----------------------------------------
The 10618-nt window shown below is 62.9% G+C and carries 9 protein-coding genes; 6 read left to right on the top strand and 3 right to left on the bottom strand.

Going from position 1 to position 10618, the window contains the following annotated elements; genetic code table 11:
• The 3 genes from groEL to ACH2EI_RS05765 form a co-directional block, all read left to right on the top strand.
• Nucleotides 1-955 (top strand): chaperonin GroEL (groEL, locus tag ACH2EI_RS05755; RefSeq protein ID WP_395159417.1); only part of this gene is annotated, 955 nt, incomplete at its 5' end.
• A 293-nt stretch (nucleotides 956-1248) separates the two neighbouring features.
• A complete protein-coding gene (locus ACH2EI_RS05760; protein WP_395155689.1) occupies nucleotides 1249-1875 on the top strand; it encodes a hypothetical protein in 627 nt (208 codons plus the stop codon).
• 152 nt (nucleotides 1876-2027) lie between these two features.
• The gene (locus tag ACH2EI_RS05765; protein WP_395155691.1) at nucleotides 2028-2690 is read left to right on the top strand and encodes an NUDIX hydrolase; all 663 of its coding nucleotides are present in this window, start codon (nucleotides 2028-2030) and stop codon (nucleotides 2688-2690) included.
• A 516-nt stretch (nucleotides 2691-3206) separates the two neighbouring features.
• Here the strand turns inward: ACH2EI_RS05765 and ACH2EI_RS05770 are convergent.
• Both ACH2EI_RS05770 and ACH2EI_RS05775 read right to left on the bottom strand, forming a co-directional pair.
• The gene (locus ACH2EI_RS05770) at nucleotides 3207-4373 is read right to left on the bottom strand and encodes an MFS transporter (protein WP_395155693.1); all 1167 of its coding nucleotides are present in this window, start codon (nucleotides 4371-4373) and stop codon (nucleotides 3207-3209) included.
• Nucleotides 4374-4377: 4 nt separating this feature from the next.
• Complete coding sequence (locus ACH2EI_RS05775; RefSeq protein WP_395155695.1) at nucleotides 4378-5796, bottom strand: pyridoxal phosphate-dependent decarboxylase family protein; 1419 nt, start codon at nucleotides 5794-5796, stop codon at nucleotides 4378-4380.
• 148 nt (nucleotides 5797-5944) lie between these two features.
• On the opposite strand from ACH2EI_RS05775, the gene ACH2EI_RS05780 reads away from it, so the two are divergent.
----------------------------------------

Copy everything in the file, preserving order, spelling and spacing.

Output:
The 10618-nt window shown below is 62.9% G+C and carries 9 protein-coding genes; 6 read left to right on the top strand and 3 right to left on the bottom strand.

Going from position 1 to position 10618, the window contains the following annotated elements; genetic code table 11:
• The 3 genes from groEL to ACH2EI_RS05765 form a co-directional block, all read left to right on the top strand.
• Nucleotides 1-955 (top strand): chaperonin GroEL (groEL, locus tag ACH2EI_RS05755; RefSeq protein ID WP_395159417.1); only part of this gene is annotated, 955 nt, incomplete at its 5' end.
• A 293-nt stretch (nucleotides 956-1248) separates the two neighbouring features.
• A complete protein-coding gene (locus ACH2EI_RS05760; protein WP_395155689.1) occupies nucleotides 1249-1875 on the top strand; it encodes a hypothetical protein in 627 nt (208 codons plus the stop codon).
• 152 nt (nucleotides 1876-2027) lie between these two features.
• The gene (locus tag ACH2EI_RS05765; protein WP_395155691.1) at nucleotides 2028-2690 is read left to right on the top strand and encodes an NUDIX hydrolase; all 663 of its coding nucleotides are present in this window, start codon (nucleotides 2028-2030) and stop codon (nucleotides 2688-2690) included.
• A 516-nt stretch (nucleotides 2691-3206) separates the two neighbouring features.
• Here the strand turns inward: ACH2EI_RS05765 and ACH2EI_RS05770 are convergent.
• Both ACH2EI_RS05770 and ACH2EI_RS05775 read right to left on the bottom strand, forming a co-directional pair.
• The gene (locus ACH2EI_RS05770) at nucleotides 3207-4373 is read right to left on the bottom strand and encodes an MFS transporter (protein WP_395155693.1); all 1167 of its coding nucleotides are present in this window, start codon (nucleotides 4371-4373) and stop codon (nucleotides 3207-3209) included.
• Nucleotides 4374-4377: 4 nt separating this feature from the next.
• Complete coding sequence (locus ACH2EI_RS05775; RefSeq protein WP_395155695.1) at nucleotides 4378-5796, bottom strand: pyridoxal phosphate-dependent decarboxylase family protein; 1419 nt, start codon at nucleotides 5794-5796, stop codon at nucleotides 4378-4380.
• 148 nt (nucleotides 5797-5944) lie between these two features.
• On the opposite strand from ACH2EI_RS05775, the gene ACH2EI_RS05780 reads away from it, so the two are divergent.